I have a lot of experience with hero system playing supers but I should investigate it for scifi. Gurps intrigues me but I don't know much about it. The stigma I've seen associated with it is that is overly complicated... what's your feedback on that?

    Thanks again
    B
    It's only as complicated as you make it to be. Is it difficult? Yes, but only on the front end which is world design and character creation. On the actual running it's pretty simple, much more simple than other so-called easy systems. If you have questions about Hero System feel free to ask me and I'll try to answer them as best I can.

    In my personal experience of being in rpgs, out of all the systems I've played since 1984; the only one that I keep coming back to is Hero System. It does everything I need it to and it's a logically written system. I love Hero System so much that I'm writing a setting book for it.

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    Richard,

    So this is a pretty basic question but I thought I would ask you as you seem very well versed in HERO.

    How would you run a game in that system where everyone is basically innately human but the technology carries the abilities?

    Like I said above I have all my experience in Champions and cant really wrap my head around how that game works in a non super setting.

    Thanks again for all your input!

    B

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    Quote Originally Posted by reichugo View Post
    I took a look at the diaspora links provided and its very intriguing. I a was wondering if there there was either a transcription of play or some sort of video so I can watch gameplay. My biggest concern is that it appears to be a bit more abstraqct than my group may be comfortable with. As much as I would like them to be more freeform I'm not sure we are there yet.
    It's not so much that it's freeform, but that it places importance on different things. With the Fate point economy, it gives players the ability to dictate when something will be mechanically important, instead of being the consistent modifiers other games might make 'em. It also assumes the players *want* to be more involved in the narration side of things, which not all actually do :P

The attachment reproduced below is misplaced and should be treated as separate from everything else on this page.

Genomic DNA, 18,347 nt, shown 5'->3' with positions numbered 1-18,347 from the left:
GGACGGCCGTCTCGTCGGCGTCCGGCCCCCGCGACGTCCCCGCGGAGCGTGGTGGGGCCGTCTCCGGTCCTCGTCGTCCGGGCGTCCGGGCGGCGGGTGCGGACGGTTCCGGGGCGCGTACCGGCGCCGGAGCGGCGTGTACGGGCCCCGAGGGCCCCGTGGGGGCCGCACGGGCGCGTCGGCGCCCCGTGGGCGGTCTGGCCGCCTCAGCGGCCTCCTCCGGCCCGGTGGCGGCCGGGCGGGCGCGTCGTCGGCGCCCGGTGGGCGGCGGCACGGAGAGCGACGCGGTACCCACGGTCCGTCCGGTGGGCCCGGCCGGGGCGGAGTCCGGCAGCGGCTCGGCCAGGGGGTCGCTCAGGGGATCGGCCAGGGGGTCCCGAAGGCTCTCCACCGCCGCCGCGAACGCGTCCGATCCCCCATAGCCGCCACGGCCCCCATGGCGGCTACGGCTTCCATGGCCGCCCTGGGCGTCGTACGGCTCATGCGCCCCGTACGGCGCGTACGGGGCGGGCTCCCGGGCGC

Dug up a few first-session actual play threads over on rpg.net, though nothing that seems to show the meat of the mechanics ...
    [Diaspora] War and Pieces
    [Diaspora] The Rynox Cluster
    [Diaspora] AP with kids

    ... and one that isn't so much an actual play, but might be mined for better understanding of FATE (specifically, Diaspora's flavor).
    Selling you on Diaspora

    I'll see if I can find something crunchier, by way of rules illustrations.

    Whatever way ya end up going, hope you and your group have fun ^_^ (And post the results~)

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    Thanks so much sascha!

    Ill check those links after work I appreciate your legwork!


    B

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    Quote Originally Posted by reichugo View Post
    Richard,

    So this is a pretty basic question but I thought I would ask you as you seem very well versed in HERO.

    How would you run a game in that system where everyone is basically innately human but the technology carries the abilities?

    Like I said above I have all my experience in Champions and cant really wrap my head around how that game works in a non super setting.

    Thanks again for all your input!

    B
    I would build all the powers as a Focus and depending upon what you think is fair for that equipment. Under the Focus section in the Power Advantages Steve Long wrote up a series of questions to help a person define what exactly that they want. Just remember that Hero System is built from the ground up on Reasoning From Effect. I would recommend you buy the Hero System Equipment Guide since it goes into detail on how to build weapons, equipment, and other items. Since this is a science fiction setting Star Hero would also be a good purchase.

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    I would strongly recommend Cortex as it was initially created to support the penultimate space western - Firefly. The rules are much simpler that GURPS or HERO and are extremely flexible.

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    Quote Originally Posted by Skygalleons View Post
    I would strongly recommend Cortex as it was initially created to support the penultimate space western - Firefly. The rules are much simpler that GURPS or HERO and are extremely flexible.
    I was going to suggest Cortex as well.